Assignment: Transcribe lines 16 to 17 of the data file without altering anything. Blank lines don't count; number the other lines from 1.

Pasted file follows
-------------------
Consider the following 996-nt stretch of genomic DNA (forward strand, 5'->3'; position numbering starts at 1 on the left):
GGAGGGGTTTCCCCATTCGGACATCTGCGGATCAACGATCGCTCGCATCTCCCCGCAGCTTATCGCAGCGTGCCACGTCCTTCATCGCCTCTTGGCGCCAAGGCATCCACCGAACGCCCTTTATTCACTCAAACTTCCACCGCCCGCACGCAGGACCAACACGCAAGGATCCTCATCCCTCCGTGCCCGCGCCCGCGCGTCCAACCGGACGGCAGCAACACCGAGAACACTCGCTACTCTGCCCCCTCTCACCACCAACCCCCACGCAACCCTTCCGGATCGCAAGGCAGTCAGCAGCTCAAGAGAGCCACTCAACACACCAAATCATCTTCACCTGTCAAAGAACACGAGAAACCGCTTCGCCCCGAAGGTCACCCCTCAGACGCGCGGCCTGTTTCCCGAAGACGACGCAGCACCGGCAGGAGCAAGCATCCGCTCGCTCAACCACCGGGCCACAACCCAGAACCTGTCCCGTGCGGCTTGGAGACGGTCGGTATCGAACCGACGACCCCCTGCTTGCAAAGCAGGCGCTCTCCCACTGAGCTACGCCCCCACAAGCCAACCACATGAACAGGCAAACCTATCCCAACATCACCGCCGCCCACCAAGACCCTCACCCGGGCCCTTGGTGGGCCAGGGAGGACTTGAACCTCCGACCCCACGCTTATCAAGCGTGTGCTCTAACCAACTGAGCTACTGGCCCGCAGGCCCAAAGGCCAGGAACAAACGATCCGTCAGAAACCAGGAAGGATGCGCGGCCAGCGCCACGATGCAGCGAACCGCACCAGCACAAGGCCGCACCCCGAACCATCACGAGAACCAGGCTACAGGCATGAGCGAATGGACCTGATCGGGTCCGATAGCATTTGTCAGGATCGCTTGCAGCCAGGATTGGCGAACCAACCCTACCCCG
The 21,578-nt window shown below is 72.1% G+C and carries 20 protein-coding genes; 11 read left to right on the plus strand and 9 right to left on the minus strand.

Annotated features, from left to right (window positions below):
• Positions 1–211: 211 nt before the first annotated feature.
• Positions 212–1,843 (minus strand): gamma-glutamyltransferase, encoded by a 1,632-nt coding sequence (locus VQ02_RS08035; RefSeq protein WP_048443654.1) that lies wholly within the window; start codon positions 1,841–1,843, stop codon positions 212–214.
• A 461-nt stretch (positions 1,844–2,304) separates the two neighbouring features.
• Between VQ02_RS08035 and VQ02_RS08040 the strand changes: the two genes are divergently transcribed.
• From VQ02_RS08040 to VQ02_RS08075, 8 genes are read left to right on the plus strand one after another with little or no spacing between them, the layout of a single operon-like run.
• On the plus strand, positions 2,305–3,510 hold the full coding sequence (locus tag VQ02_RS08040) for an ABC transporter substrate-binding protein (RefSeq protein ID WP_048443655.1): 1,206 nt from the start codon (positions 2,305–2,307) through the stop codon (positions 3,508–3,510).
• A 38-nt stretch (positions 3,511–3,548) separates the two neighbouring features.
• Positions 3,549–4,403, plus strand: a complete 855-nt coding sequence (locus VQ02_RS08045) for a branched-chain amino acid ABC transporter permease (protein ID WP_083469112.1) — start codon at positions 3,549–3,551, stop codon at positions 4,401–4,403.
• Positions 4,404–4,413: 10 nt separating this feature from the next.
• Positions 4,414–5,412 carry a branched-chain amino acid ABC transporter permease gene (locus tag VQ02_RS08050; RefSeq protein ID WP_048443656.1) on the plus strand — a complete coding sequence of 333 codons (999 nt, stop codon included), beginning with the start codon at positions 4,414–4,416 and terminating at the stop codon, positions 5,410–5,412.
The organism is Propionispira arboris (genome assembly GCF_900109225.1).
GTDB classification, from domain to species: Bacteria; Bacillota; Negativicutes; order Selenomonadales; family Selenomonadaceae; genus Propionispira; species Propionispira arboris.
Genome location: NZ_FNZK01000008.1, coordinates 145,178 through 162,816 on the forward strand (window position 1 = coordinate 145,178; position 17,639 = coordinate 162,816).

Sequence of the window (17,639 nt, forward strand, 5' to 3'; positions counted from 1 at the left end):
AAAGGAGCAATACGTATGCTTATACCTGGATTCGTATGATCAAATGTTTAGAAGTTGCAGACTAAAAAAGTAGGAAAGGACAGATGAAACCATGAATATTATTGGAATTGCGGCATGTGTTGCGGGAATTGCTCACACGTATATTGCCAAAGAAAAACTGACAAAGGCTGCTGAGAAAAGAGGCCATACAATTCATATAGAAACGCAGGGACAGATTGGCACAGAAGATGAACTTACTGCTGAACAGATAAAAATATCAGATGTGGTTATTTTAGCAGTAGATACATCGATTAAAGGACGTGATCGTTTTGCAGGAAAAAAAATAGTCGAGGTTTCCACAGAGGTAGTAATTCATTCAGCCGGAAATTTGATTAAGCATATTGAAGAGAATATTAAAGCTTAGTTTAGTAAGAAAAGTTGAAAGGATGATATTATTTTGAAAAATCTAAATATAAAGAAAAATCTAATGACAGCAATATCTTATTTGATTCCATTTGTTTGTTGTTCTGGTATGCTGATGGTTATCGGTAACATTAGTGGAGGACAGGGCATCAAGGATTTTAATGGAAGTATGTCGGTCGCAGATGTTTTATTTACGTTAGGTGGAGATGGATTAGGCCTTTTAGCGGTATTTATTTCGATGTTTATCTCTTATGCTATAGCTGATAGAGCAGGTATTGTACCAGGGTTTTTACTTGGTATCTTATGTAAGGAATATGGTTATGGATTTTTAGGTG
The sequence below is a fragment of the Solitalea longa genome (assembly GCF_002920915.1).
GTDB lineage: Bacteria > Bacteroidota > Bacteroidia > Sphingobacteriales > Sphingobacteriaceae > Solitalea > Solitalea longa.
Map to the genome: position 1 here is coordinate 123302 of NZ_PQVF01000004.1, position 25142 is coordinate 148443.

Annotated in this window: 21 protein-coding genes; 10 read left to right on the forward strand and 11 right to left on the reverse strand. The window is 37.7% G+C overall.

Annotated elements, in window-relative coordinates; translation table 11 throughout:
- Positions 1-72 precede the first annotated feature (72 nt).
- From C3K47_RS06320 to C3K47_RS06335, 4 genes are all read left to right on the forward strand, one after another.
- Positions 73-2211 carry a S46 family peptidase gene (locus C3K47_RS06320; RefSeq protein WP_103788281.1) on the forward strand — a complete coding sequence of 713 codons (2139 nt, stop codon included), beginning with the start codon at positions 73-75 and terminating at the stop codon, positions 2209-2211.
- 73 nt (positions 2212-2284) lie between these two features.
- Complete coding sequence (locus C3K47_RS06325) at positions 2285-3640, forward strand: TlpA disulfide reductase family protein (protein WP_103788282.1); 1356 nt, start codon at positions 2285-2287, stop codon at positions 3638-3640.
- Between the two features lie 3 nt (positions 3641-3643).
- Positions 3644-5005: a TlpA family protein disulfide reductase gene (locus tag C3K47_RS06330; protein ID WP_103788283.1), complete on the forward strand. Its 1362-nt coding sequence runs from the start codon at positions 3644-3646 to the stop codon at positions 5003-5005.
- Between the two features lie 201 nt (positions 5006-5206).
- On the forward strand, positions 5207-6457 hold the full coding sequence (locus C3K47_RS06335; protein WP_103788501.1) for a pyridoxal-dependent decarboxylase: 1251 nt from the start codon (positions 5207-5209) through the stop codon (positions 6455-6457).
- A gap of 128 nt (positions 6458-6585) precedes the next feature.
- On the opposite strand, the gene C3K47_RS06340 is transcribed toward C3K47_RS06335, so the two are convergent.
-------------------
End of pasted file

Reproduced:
GTDB classification, from domain to species: Bacteria; Bacillota; Negativicutes; order Selenomonadales; family Selenomonadaceae; genus Propionispira; species Propionispira arboris.
Genome location: NZ_FNZK01000008.1, coordinates 145,178 through 162,816 on the forward strand (window position 1 = coordinate 145,178; position 17,639 = coordinate 162,816).